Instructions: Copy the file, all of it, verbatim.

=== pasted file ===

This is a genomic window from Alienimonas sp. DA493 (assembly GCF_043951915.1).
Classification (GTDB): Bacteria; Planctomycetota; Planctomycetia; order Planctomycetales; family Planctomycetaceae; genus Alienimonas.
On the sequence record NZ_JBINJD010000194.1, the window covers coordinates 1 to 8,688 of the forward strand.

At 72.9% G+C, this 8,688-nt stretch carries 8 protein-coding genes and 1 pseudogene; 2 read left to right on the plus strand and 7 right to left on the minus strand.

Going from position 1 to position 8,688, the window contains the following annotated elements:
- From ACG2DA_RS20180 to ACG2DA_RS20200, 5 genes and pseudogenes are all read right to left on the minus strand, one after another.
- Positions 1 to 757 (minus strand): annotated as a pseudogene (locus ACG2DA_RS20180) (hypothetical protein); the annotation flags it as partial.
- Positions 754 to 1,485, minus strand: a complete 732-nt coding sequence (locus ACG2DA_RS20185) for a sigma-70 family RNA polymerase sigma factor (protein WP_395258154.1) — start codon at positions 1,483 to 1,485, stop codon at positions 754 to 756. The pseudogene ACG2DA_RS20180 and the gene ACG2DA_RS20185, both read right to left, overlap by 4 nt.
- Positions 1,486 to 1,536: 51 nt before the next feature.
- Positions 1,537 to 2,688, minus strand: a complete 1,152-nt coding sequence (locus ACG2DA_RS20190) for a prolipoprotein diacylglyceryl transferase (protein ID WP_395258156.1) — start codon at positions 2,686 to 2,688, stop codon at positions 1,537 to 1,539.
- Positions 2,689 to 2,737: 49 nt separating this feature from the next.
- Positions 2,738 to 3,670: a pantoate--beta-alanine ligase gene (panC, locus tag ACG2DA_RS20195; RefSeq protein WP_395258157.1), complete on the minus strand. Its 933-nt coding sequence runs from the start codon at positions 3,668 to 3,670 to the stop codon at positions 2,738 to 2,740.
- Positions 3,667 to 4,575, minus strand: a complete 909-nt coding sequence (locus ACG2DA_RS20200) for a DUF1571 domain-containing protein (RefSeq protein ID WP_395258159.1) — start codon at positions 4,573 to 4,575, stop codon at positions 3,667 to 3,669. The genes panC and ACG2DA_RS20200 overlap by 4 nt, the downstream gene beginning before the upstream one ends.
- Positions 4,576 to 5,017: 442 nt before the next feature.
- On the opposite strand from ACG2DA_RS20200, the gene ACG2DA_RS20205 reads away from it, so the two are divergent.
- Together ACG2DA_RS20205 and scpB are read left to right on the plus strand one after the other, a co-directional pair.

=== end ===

This is a genomic window from Alienimonas sp. DA493 (assembly GCF_043951915.1).
Classification (GTDB): Bacteria; Planctomycetota; Planctomycetia; order Planctomycetales; family Planctomycetaceae; genus Alienimonas.
On the sequence record NZ_JBINJD010000194.1, the window covers coordinates 1 to 8,688 of the forward strand.

At 72.9% G+C, this 8,688-nt stretch carries 8 protein-coding genes and 1 pseudogene; 2 read left to right on the plus strand and 7 right to left on the minus strand.

Going from position 1 to position 8,688, the window contains the following annotated elements:
- From ACG2DA_RS20180 to ACG2DA_RS20200, 5 genes and pseudogenes are all read right to left on the minus strand, one after another.
- Positions 1 to 757 (minus strand): annotated as a pseudogene (locus ACG2DA_RS20180) (hypothetical protein); the annotation flags it as partial.
- Positions 754 to 1,485, minus strand: a complete 732-nt coding sequence (locus ACG2DA_RS20185) for a sigma-70 family RNA polymerase sigma factor (protein WP_395258154.1) — start codon at positions 1,483 to 1,485, stop codon at positions 754 to 756. The pseudogene ACG2DA_RS20180 and the gene ACG2DA_RS20185, both read right to left, overlap by 4 nt.
- Positions 1,486 to 1,536: 51 nt before the next feature.
- Positions 1,537 to 2,688, minus strand: a complete 1,152-nt coding sequence (locus ACG2DA_RS20190) for a prolipoprotein diacylglyceryl transferase (protein ID WP_395258156.1) — start codon at positions 2,686 to 2,688, stop codon at positions 1,537 to 1,539.
- Positions 2,689 to 2,737: 49 nt separating this feature from the next.
- Positions 2,738 to 3,670: a pantoate--beta-alanine ligase gene (panC, locus tag ACG2DA_RS20195; RefSeq protein WP_395258157.1), complete on the minus strand. Its 933-nt coding sequence runs from the start codon at positions 3,668 to 3,670 to the stop codon at positions 2,738 to 2,740.
- Positions 3,667 to 4,575, minus strand: a complete 909-nt coding sequence (locus ACG2DA_RS20200) for a DUF1571 domain-containing protein (RefSeq protein ID WP_395258159.1) — start codon at positions 4,573 to 4,575, stop codon at positions 3,667 to 3,669. The genes panC and ACG2DA_RS20200 overlap by 4 nt, the downstream gene beginning before the upstream one ends.
- Positions 4,576 to 5,017: 442 nt before the next feature.
- On the opposite strand from ACG2DA_RS20200, the gene ACG2DA_RS20205 reads away from it, so the two are divergent.
- Together ACG2DA_RS20205 and scpB are read left to right on the plus strand one after the other, a co-directional pair.